Thousands came out to demonstrate at Tahrir Square in Cairo after the results of the first round were confirmed. Protests are continuing in other parts of the country. Egypt’s semi-official newspaper Al-Ahram acknowledged that crowds vented their anger outside the Constitutional Court, insisting that they would never accept Shafiq––describing him as the “second Mubarak.” Amid ugly scenes, protesters were attacked by unidentified thugs. Shafiq’s headquarters was set ablaze after being ransacked and his home came under attack.

Against the background of these developments, large numbers of Egyptians continue to feel disenfranchised. To them, the second round promises one of two unwelcome scenarios and neither candidate’s victory may bring genuine change in a country yearning for democracy. The election of Shafiq would mean a continuation of the old era. It would suit the Egyptian armed forces, the United States and Israel much more than a victory for Mursi of the Muslim Brotherhood.

There have been episodes in the past, both during Hosni Mubarak’s and his predecessor Anwar Sadat’s rule, when the regime entered into a tacit understanding with the Muslim Brotherhood. Now, though, the Islamists dominate the Egyptian parliament, but real power remains with the armed forces. Egypt still does not have a new constitution and the powers of the president and parliament are yet to be defined. Powerful internal and external players are still in the game. Like the deposed strongman Hosni Mubarak and his associates, Egypt’s emerging system is on trial.

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The Meaning of the Egyptian People’s Revolution

History News Network (February 11, 2011)

Day seventeen of the Egyptian people’s uprising (February 10, 2011) brought a new dangerous twist to the crisis at the heart of the Middle East. Beleaguered President Hosni Mubarak gave a television address, but expectations that he would leave were once again thwarted. He patronized the people, calling them his children; he apologized for the state-sponsored violence of recent days; he attacked foreign powers, clearly meaning the United States, for trying to dictate to Egypt; he asserted, denying an obvious reality, that he would never turn the country into a satellite; he would devolve some of the presidential powers to the longstanding intelligence chief and now vice president Omar Suleiman; however, he would not resign and stay on until the end of his current term in September.

As he continued in this vein, determined to cling on to power, the popular mood of expectation turned into anger. People chanted “Go, Go, Go.” Shoes were seen flying in air. It reminded me of a speech of Romania’s dictator Nicolai Ceausescu in 1989. Before his fall, Ceausescu tried to address a crowd from the balcony of his palace. The people booed him in response. Imagine if Mubarak tried to face the Egyptian people instead of addressing them on state television? What is surely the final phase of Mubarak’s three-decade dictatorship reminds us of the most tumultuous events in recent history. The fall of the pro-U.S. Shah of Iran in 1979, the fall of the Berlin Wall in 1989 symbolizing the end of the Soviet Empire and the collapse of the Soviet Union at the end of 1991.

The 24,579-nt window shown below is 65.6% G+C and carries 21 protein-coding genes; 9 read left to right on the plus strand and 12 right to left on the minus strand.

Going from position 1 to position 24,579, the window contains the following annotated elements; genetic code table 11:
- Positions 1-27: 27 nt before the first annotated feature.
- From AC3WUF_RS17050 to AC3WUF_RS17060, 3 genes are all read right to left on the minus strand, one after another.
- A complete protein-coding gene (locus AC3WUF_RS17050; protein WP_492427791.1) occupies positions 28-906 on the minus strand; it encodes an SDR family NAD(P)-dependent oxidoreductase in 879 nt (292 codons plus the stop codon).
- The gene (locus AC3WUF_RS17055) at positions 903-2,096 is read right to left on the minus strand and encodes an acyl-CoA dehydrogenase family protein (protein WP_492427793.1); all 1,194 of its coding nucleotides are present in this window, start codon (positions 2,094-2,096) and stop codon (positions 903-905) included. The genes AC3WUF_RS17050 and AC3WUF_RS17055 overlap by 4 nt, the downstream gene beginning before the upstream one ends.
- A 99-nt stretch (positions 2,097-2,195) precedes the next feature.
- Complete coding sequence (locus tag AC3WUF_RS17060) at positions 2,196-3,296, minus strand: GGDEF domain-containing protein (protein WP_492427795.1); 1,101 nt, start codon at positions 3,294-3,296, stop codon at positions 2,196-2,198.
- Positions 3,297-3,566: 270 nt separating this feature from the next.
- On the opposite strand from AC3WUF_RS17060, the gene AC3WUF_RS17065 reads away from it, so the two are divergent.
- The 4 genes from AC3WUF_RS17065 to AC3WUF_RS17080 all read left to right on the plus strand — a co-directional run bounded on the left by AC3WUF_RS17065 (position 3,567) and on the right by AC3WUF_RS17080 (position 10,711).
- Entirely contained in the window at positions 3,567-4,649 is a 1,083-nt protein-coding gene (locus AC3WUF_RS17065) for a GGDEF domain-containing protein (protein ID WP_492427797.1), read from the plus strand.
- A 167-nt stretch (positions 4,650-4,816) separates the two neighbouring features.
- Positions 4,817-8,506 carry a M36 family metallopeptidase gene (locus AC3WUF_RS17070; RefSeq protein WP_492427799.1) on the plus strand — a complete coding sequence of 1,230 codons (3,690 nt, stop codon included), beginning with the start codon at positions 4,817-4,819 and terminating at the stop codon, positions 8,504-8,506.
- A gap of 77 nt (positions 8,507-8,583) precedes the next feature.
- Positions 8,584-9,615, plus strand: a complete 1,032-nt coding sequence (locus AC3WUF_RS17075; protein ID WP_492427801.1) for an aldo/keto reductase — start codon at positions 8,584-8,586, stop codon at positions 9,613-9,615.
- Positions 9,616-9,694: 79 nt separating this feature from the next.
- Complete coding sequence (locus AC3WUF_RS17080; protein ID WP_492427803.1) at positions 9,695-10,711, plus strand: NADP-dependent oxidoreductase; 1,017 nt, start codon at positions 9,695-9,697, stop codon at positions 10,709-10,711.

With popular rage sweeping the country, the pressure on the Mubarak regime, and uncertainty with it, were bound to increase. Friday would be another day of massive demonstrations. Already labor unions, government employees, judges and medical staff had been joining the protestors. The trend was likely to grow, but Mubarak had failed to judge the nation’s mood. Al Jazeera and Press TV reported about military officers at the Liberation Square in Cairo dropping their weapons and joining the demonstrators. The loyalties of Egypt’s most important institution, the armed forces, to Mubarak and his regime look less certain. The game seems to be up. What legacy would Mubarak leave when he finally departs? For we are witnessing a phenomenon that is irreversible.

Egyptians living under a suppressive regime have broken the fear barrier. The masses have realized their collective strength and resolved to end their long nightmare. People have lived through atrocities and pain, economic and political hardships without any obvious recourse, distrust of their rulers and pessimism about their future long enough. They have reflected on what they must endure if things remained unchanged, examined their own worth and concluded that the system cheats them in every way. Their rage has broken the threshold of tolerance. They have decided that the existence of permanent humiliation is not worthy of continuation. The point of inevitability has been reached in the people’s revolt in Egypt.